Communications with Represented PersonsIssues for
Rule 4.2 of the American Bar Association's Model Rules of Professional
Conduct provides: "In representing a client, a lawyer shall not communicate
about the subject of the representation with a person the lawyer knows to be
represented by another lawyer in the matter, unless the lawyer has the
consent of the other lawyer or is authorized by law to do so by law or a
court order." (2002). Department attorneys should be aware that Comment 5
to Model Rule 4.2 provides that "[t]he fact that a communication does not
violate a state or federal constitutional right is insufficient to establish
that the communication is permissible under this Rule."
Although the rule may vary from state to state, each state has adopted a
rule of professional conduct that governs communications with represented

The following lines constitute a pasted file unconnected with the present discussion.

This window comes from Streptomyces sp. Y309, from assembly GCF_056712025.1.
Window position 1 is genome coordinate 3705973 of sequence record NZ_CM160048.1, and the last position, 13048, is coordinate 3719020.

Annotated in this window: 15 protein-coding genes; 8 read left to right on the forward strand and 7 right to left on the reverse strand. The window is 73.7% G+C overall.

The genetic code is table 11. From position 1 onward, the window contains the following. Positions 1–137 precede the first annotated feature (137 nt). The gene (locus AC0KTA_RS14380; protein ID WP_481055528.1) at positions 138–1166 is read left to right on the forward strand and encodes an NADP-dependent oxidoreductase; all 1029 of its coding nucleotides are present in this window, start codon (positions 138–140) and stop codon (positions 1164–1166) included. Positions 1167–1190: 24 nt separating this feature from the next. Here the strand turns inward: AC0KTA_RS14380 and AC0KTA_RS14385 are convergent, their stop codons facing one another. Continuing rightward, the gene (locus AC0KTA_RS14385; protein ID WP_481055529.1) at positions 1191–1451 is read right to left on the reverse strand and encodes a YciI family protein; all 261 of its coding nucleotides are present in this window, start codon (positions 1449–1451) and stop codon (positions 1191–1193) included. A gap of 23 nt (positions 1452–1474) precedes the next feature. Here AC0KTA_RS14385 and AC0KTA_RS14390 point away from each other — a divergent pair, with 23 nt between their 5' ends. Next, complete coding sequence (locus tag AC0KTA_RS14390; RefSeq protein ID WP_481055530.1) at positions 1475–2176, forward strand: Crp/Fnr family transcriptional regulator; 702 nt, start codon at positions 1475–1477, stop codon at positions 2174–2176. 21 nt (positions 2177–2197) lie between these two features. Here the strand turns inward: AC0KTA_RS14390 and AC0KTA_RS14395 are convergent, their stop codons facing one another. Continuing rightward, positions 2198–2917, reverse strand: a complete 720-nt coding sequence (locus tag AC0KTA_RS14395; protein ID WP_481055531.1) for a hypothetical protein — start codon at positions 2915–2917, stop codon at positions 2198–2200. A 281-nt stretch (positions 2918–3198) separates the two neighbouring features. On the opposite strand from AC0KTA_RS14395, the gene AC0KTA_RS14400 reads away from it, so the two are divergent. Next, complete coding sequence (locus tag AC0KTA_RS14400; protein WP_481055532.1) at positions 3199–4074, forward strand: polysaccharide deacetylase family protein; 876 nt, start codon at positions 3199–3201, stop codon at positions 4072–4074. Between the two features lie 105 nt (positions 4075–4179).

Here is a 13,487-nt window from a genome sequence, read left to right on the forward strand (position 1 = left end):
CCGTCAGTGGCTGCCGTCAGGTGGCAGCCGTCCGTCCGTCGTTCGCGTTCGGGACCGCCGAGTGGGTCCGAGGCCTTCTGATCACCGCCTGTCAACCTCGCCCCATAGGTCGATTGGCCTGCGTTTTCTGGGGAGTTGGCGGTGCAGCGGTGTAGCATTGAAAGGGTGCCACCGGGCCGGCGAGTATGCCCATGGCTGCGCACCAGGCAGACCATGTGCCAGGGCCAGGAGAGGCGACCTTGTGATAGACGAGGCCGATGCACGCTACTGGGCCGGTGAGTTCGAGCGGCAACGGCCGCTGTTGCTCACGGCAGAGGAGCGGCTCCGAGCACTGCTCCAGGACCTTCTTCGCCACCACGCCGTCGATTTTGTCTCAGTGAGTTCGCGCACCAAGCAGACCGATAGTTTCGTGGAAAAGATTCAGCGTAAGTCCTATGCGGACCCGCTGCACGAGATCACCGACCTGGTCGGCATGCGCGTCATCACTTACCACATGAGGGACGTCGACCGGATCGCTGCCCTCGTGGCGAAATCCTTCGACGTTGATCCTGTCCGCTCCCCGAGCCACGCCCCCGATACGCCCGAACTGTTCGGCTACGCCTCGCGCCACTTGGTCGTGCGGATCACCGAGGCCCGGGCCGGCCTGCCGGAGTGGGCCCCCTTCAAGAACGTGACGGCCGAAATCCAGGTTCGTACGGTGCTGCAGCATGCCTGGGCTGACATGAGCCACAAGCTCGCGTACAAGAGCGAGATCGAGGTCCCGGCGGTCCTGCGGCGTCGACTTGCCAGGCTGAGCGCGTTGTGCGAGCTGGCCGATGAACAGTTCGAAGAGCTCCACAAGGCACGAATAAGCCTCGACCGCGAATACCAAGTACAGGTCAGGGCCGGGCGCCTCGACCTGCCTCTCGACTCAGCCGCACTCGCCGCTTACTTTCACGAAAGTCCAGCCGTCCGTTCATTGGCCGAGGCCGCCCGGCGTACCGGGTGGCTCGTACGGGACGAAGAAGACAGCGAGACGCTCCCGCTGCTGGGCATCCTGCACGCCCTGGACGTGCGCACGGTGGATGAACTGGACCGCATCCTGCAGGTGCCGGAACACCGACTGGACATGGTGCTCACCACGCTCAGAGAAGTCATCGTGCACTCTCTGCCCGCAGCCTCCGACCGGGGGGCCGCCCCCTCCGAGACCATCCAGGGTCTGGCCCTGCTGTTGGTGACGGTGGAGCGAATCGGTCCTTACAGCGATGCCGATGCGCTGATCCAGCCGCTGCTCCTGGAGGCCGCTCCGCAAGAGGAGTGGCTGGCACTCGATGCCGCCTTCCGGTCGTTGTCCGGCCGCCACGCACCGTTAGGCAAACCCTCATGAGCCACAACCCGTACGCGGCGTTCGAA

persons. Department attorneys should be guided by the relevant state's or
federal district court's rule and interpretations of that rule and should
not rely exclusively on the ABA Model Rule and its interpretation in
determining what is appropriate conduct, unless directed to do so by the
relevant rules of professional conduct. Nonetheless, as a general matter,
it may be useful to review ABA Committee on Ethics and Professional
Responsibility Formal Opinion 95-396, "Communications with Represented
Persons" (July 24, 1995), and the Annotated Model Rules of Professional
Conduct published by the ABA Center for Professional Responsibility.|